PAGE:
Stuck In The Middle With You: Where Do The Chicago Bulls Go From Here?


Chicago Bulls fans have been yo-yo’ed around for well over a year now. Management were hoping to see some positive changes when they fired Tom Thibodeau and brought in Fred Hoiberg to coach the 2015-16 season; instead, they missed the playoffs for the first time in eight years.

When they traded an injury prone Derrick Rose this past summer and brought in Dwyane Wade and Rajon Rondo, many thought better things were in store. Instead, a promising start gave way to a complete collapse and they became a sub-.500 team.
The media rumors began almost instantly: Heads were going to roll! Hoiberg’s out! Gar Forman’s Next! The team’s having a fire-sale! 
Except, none of that happened. Instead, Hoiberg benched Rajon Rondo and suddenly the Bulls started winning again. Butler put up a 50 point game. Suddenly the narrative changed: The Bulls can win if they trade Rajon Rondo.
Rondo’s now racked up three DNPs in as many games and the team is winning. Unfortunately, this is not the first sign that things weren’t working out well for Rondo. Despite an impressive start, the point guard’s production dipped and then he was suspended a game for throwing a towel at assistant coach Jim Boylen.
So now the Bulls find themselves in an unusual position: Rondo’s the teams third highest-paid player, he’s supposed to be their starting point guard, and the team isn’t using him at all. At this point, the team has three choices for dealing with this situation:
Option #1.) Play Rajon Rondo
This is a weird discussion to have because I actually like Rajon Rondo. I really wanted this to work – but, if the stats are any indication, keeping him on the team is starting to seem unwise. Rondo doesn’t play the kind of offense Hoiberg likes, and it’s starting to look like he’s not a strong enough player anymore to justify his short-comings.
Option #2.) Trade Rajon Rondo
Rondo’s already told press he “absolutely” plans to request a trade if Chicago doesn’t play him and management might give in to his request – but that doesn’t guarantee a trade.
Even if the Bulls do manage to find a partner interesting in Rondo, they’d have almost no leverage in the situation.
Rondo’s contract has value to any team that might want to clear cap-space in the offseason. Rondo’s only guaranteed for this season (plus and additional three-million buyout next year). But the Bulls are exactly type of team who will look to clear cap-space this offseason.
Brandon Knight of the Phoenix Suns has been suggested as an option, but he has several years on his contract and it’s not clear whether he’s really the type of player the team wants to spend that money on right now.
The Bulls could theoretically add other players to the package (Nikola Mirotic has been linked to a lot of trade rumors this season), but Taj Gibson is the only substantial asset the team have to offer, and his presence would be sorely missed.
No matter what the Bulls offer, the main reason people won’t trade for Rondo is that assume Chicago will go with option three:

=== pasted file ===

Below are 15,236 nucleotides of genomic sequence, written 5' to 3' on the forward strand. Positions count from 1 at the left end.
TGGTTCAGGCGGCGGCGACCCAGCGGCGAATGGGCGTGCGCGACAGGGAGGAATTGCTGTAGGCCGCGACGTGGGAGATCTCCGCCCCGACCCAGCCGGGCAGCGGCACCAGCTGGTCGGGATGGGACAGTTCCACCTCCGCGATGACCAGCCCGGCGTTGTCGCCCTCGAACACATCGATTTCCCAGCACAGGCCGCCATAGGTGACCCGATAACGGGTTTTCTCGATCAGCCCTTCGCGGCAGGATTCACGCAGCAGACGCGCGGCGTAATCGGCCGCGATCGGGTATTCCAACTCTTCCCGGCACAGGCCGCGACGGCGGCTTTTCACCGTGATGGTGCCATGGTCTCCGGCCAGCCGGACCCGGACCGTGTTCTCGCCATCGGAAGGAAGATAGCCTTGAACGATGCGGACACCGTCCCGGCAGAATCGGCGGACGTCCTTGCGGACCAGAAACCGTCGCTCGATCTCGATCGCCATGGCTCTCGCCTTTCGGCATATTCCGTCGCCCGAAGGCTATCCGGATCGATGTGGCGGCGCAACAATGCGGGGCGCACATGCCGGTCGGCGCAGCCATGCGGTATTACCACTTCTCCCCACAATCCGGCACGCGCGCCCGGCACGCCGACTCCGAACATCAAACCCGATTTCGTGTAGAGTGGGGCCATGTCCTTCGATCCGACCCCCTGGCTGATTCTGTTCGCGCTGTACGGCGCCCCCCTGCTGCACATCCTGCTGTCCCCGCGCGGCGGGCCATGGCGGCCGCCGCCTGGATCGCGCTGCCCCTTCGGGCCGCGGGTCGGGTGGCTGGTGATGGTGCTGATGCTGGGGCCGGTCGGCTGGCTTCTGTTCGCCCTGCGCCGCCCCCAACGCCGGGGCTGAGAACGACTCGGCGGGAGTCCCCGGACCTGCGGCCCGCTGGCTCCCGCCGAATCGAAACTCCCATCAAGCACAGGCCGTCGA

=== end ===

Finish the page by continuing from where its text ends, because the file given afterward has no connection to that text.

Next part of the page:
Option #3.) Buyout Rajon Rondo
Most teams will not give up anything for Rondo’s contract because they assume they’ll be able to pick him up on a team-friendly contract after he’s waived.
Imagine how much damage he could do as a bench player on a roster full of high-percentage shooters (ie. Golden State)?  There are definitely teams that would benefit from Rondo, but they won’t trade anything to accommodate his salary – especially when they can just pick him up on-the-cheap once the Bulls cut him.
This option seems likely because it allows Chicago to maintain flexibility in the offseason and clear a space on their roster – but it leaves them with a hole in the backcourt. While Michael Carter-Williams is doing pretty well as the starting point guard at the moment, he’s already been injured once this season. If MCW goes down again and the team doesn’t have Rondo, they’ll be forced to play Jerian Grant as a starter, and I’m not sure anyone is comfortable with that.
However, if the team does decide to cut Rondo, they end up with two open spots on their roster. So how could the Bulls best fill those holes moving forward?
Without Rondo, the teams two biggest needs will be a point guard and a wing player that can shoot. Chicago could also benefit from some additional athleticism, but that might be too much to ask at this point.
Assuming no major players suddenly become available, Chicago’s options are limited. Here are a couple prospects that may be worth scouting:
Jarrett Jack (PG)
Jarrett Jack fell out of the league last season due to knee problems. According to CBS Sports, he’s currently holding “an open audition for guard-needy teams”. However, if the Bulls are looking to go after an older backup guard, Toney Douglas is also available.
Jamaal Franklin (SG)
Franklin has put up some insane stat-lines in the CBA. While those don’t really translate to the NBA, it does give him the illusion of being an incredible compelling player. Of course, when a player’s bounced around as much as Franklin, you start to assume there’s a reason for it. But still – it worked for Hassan Whiteside.
Lance Stephenson (SG/SF)
Like Jack, Stephenson was cut in 2016 after an injury, but it now looks like he’s scheduled to make a return this season. Lance has had his ups and downs, but I wouldn’t rule him out just yet. Depending on how his recovery went, he could be a nice short-term solution to the Bulls athleticism issues.
Unfortunately, none of these choices will solve all the Bulls problems – especially not the lack of perimeter shooting – but it’s a start. And who knows where we’ll be next week? If the current rumors are true, Jimmy Butler is back on the trading block, so I guess anything is possible…